Not planning was the ultimate challenge. Yes. People questioned me about my choices, destinations and itineraries and the more I got asked, the less I liked the idea of planning anything. Also because I realized it was impossible to plan so I learnt to ignore suggestions and simply let things be. Agreed, SE Asia was not dangerous or unfriendly, but I refused to let the familiarity make me cocky. I wanted to rediscover everything again – but first I had to let go. Stop my mind from questioning me or telling me I knew it all. I had to stop my heart from judging me – warning me. Stop logic from telling to make charts and plans and itineraries and maintain an expense sheet. I wanted nothing of that. I wanted everything to happen as it were to happen without interference from my over-planning mind. It was hard at first, then it became the norm.

That was the hardest bit - not to fall for the domestic (and probably logical) trap of booking hostels/hotels, itineraries and such like. I tried to explain nonchalantly to friends that I’d be fine, I am sure no one believed that I had no plan – but really, I had no plan. Yes, I had a ticket to Yangon and a night booked at a hostel – but that is all. I was once again learning to depend on my instincts.

Would I succeed? 

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I didn’t even try to reason with myself – so I leave it to time to decide. Success is no more the completion of a self-imposed task, so the question remains unanswered.

“I have no idea,” I’d tell anyone who asked. The truth was that I had no idea. The old saying – “Give me the courage to accept things I cannot change” became real.

Budgets – yes, there was that too. But luckily, I had stopped worrying about that a long time ago – not because I inherited a fortune but because I had reached a stage in life where materials didn’t matter at all. I didn’t mind wearing the unbranded clothes or eating local or flying business class. And I trusted myself far more than I did when I was starting out as a backpacker.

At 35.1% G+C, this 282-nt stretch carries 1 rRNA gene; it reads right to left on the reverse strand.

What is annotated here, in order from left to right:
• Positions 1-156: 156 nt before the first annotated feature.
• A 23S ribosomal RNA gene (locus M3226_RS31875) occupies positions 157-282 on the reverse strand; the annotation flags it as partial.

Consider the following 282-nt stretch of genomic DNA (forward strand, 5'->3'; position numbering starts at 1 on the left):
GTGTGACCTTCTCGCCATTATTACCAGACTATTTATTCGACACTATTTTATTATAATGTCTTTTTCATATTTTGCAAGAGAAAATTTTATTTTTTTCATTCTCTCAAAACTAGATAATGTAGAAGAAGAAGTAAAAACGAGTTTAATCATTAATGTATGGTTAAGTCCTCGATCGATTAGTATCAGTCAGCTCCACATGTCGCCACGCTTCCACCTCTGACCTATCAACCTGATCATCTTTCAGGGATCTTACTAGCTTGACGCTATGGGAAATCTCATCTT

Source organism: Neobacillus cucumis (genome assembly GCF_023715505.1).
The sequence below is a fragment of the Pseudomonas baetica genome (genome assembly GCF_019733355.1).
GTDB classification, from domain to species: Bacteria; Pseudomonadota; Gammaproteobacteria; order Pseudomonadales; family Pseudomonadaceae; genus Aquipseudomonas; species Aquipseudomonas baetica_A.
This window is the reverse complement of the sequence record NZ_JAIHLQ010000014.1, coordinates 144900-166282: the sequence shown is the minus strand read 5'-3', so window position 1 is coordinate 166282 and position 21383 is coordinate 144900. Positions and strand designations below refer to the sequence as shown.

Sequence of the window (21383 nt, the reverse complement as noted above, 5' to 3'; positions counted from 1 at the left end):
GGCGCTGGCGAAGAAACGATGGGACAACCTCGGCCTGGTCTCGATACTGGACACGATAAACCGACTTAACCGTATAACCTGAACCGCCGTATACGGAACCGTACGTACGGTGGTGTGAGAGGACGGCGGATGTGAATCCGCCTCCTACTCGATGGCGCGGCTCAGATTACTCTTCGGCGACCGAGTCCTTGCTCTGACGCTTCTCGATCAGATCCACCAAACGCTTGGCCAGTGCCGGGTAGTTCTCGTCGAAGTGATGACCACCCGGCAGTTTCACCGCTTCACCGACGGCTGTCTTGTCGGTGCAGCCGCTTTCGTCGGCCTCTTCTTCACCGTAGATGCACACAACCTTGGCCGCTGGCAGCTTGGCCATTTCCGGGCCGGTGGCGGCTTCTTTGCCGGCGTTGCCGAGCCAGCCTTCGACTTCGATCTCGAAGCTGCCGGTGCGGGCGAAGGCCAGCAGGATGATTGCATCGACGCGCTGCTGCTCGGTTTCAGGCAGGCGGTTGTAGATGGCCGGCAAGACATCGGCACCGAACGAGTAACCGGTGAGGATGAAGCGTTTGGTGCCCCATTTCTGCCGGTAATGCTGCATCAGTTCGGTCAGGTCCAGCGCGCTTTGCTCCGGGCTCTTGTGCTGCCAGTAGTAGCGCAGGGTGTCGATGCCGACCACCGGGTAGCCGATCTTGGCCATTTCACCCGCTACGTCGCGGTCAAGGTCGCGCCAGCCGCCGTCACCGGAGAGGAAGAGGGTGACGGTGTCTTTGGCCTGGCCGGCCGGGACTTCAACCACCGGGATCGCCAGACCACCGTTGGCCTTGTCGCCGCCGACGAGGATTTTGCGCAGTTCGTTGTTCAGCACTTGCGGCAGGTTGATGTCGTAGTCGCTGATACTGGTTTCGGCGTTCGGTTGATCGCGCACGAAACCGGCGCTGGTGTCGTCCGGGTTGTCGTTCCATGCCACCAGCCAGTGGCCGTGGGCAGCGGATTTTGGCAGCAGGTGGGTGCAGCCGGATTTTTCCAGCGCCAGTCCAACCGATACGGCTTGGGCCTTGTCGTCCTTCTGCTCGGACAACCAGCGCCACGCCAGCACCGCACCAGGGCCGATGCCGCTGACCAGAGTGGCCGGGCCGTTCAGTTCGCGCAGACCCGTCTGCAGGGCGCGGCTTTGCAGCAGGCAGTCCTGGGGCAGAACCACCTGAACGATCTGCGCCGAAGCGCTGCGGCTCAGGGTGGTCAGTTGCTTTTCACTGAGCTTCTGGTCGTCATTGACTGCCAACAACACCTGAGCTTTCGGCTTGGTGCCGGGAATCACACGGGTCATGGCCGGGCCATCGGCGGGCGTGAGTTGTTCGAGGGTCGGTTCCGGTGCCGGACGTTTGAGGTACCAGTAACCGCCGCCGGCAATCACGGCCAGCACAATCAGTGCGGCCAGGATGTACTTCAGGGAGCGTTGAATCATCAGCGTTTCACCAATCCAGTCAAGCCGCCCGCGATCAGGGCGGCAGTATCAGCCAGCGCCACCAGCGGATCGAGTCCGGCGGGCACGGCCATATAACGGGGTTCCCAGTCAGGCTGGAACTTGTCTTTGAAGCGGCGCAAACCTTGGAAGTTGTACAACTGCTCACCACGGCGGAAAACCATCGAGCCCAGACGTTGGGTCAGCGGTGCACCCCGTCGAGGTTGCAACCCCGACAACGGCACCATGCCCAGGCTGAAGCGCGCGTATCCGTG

Settling in

As soon as I arrived in Myanmar, haggled over taxi fare and settled into the hostel, I knew I was doing something right. It felt right. It felt real. Not for a minute do I feel out of my comfort zone. I am not in a hurry to explore the city or drink through the nights. I have no agenda and no timeframe in which to finish sightseeing. I am in no hurry to photograph every little monk or chicken leg.

I am content settling in to the way of life here, at my pace. I am content to watch the world go by as I apply myself to the keyboard, hoping to finish at least one article a day so I can treat myself to a new sight in the afternoon. 

As I grind a thanaka bark and apply the paste to my face like the local women, wait in line for the bathroom, cover my eyes when the dorm lights turn at midnight, walk long distances instead of getting a cab, sit on miniscule chairs by the street and haggle over prices, write through the sounds around me, do not react when the butter is hard… I am also acutely aware that growing older as a traveler has advantages. It gives you the patience – but doesn’t rob you of the zeal to do learn things all over again – and enjoy them.

തൽസമയ വാർത്തകൾക്ക് മലയാള മനോരമ മൊബൈൽ ആപ് ഡൗൺലോഡ് ചെയ്യൂ